Being the medical registrar, or ‘med reg’, is recognised as being a tough job. The med reg is often considered to be the ‘go to’ person for the hospital at night – to shamelessly rip off a well-known 1980s TV show, “If you have a problem… if no one else can help… and if you can find them… maybe you should bleep… the med reg”.
The medical registrar is the senior training grade in medical training; effectively it’s the last stop on the road to becoming a consultant physician. Continue reading →
Dr Sean Ninan is a registrar in Geriatric and General (Internal) Medicine in the Yorkshire Deanery. Here he reflects on a recent report from the Royal College of Physicians on the role of the Medical Registrar and how it it compares with his personal experience.
I was on call a few weeks ago and was shadowed by some keen medical students. It was a busy day and I spent most of the day in the resuscitation area of the Emergency Department. There was a handful of patients with COPD and type 2 respiratory failure requiring non-invasive ventilation, a couple of patients with pneumonias and severe sepsis, one who was peri-arrest with anterior T wave inversion and one with S1Q3T3 on their ECG who had a massive pulmonary embolism, and a young man with ischaemic extremities, pleuritic chest pain and a butterfly rash…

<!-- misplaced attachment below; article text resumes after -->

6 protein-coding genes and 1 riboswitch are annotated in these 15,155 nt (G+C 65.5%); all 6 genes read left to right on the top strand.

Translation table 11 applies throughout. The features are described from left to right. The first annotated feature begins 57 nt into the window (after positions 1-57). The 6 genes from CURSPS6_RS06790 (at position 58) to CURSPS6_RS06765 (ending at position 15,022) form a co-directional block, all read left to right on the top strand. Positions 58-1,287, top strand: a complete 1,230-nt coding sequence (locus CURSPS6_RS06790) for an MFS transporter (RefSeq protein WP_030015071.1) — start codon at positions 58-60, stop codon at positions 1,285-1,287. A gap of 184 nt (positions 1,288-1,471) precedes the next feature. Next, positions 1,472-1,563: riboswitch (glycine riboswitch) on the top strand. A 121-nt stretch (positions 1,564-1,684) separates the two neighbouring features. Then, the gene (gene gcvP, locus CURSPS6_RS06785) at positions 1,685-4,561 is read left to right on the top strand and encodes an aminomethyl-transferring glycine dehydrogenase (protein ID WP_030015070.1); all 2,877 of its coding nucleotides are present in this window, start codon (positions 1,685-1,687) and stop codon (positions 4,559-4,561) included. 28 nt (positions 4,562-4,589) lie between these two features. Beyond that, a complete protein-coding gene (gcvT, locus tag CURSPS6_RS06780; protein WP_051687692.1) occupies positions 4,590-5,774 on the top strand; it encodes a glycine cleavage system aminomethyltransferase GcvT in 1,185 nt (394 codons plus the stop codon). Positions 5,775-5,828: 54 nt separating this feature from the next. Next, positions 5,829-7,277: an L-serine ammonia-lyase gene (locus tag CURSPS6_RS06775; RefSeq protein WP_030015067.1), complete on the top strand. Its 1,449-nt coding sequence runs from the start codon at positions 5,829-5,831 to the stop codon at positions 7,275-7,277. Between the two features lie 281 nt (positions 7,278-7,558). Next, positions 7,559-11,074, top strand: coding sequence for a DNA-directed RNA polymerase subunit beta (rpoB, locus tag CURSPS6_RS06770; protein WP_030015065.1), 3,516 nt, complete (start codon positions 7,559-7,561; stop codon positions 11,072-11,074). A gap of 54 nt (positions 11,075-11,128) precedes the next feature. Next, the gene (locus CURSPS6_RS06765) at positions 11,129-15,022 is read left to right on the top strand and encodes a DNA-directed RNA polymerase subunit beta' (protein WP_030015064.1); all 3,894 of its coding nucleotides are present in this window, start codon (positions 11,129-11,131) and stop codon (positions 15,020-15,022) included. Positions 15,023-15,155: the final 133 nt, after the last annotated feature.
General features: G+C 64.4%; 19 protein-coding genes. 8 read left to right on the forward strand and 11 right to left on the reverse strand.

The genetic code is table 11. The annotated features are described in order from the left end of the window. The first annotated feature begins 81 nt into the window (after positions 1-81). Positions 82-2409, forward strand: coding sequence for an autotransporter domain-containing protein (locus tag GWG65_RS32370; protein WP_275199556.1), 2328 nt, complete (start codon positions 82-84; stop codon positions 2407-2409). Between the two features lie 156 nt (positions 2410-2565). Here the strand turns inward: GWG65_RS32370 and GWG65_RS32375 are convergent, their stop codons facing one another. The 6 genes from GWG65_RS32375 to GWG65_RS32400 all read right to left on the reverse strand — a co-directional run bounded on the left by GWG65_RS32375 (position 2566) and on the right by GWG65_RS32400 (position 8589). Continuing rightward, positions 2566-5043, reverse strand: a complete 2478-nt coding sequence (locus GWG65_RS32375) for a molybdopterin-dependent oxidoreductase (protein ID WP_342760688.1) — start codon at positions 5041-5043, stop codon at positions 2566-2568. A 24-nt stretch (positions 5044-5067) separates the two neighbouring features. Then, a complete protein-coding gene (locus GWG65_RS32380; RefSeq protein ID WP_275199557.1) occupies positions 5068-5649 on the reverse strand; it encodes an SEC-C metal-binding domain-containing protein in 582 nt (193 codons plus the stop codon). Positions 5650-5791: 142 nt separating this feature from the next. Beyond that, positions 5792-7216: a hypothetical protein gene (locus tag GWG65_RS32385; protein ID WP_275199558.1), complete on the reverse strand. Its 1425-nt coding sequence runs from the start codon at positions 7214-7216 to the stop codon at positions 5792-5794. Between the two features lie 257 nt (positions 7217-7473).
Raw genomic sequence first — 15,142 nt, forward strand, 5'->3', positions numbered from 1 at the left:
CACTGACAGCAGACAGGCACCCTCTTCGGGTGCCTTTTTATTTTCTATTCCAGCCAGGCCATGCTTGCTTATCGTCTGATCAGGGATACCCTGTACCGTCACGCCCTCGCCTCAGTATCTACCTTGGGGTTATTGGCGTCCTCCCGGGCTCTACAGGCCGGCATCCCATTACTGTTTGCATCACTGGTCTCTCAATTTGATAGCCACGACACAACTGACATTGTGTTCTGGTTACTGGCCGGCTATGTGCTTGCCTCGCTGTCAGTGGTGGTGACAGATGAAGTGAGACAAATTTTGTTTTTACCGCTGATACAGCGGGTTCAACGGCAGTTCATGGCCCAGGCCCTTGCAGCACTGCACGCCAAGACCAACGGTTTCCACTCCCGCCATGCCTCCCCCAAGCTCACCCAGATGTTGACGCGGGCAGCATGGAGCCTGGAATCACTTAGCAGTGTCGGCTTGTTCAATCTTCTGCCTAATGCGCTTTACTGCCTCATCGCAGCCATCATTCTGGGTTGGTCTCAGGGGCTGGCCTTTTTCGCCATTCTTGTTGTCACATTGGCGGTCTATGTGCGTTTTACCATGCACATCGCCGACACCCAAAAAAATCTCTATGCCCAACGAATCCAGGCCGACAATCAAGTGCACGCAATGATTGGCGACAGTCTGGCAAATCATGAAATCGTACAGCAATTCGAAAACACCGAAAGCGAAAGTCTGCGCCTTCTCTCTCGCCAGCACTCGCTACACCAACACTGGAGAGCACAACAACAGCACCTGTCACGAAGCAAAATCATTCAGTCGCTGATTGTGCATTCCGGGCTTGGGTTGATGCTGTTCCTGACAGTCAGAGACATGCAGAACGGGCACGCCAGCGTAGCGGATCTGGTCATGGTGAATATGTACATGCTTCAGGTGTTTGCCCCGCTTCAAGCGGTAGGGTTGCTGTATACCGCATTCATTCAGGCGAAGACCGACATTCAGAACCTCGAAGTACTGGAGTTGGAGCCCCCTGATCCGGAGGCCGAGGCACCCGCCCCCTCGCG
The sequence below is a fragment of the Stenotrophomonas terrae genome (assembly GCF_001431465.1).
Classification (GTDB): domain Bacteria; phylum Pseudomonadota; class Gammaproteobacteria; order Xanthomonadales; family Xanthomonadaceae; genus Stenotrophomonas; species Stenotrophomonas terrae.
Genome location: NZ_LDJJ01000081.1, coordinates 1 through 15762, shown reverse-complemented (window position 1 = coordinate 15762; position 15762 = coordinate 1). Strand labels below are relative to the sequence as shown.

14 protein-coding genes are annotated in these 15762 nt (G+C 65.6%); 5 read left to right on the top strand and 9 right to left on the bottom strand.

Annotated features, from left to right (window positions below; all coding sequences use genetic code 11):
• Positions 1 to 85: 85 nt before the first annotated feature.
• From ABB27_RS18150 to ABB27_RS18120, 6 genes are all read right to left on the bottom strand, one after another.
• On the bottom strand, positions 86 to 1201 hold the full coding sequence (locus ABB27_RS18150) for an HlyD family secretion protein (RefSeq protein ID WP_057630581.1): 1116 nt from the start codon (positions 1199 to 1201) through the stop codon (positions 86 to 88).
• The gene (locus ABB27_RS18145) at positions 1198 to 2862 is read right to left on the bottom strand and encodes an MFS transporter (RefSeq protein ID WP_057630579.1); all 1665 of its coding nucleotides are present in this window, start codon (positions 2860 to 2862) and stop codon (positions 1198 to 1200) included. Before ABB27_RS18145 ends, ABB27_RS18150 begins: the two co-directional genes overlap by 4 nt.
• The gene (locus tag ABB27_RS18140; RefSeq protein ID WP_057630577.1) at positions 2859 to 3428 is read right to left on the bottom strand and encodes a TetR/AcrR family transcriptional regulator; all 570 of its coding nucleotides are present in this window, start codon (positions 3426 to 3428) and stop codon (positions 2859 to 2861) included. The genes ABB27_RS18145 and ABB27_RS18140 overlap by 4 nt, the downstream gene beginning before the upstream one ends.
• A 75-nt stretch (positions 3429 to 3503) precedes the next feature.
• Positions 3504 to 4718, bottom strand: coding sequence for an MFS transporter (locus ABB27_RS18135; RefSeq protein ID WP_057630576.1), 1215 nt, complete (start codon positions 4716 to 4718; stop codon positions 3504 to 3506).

The students loved it. They found it fascinating, exciting, intimidating and then…
“I could never be the Med Reg”
It has always been so, yet increasingly trainees seem to be put off by acute specialties and the burden of the general medical take at a time when acute services are under increasing strain.
Dr Sean Ninan is a Specialist Registrar in General (Internal) Medicine and Geriatric Medicine working in the Yorkshire deanery, UK.
When I was 20 I travelled round India, a wonderful beguiling country with some of the worst administration I have ever encountered, much of it unchanged from systems introduced during the Empire.
I have fond memories of the trip but there were many frustrating experiences too. Taking out money from the bank, for example, was particularly painful.
You enter, make your way to reception and explain that you would like to take out some money. They ask you to take a ticket, and you wait in the queue. After some time, patiently waiting you reach the front of the queue.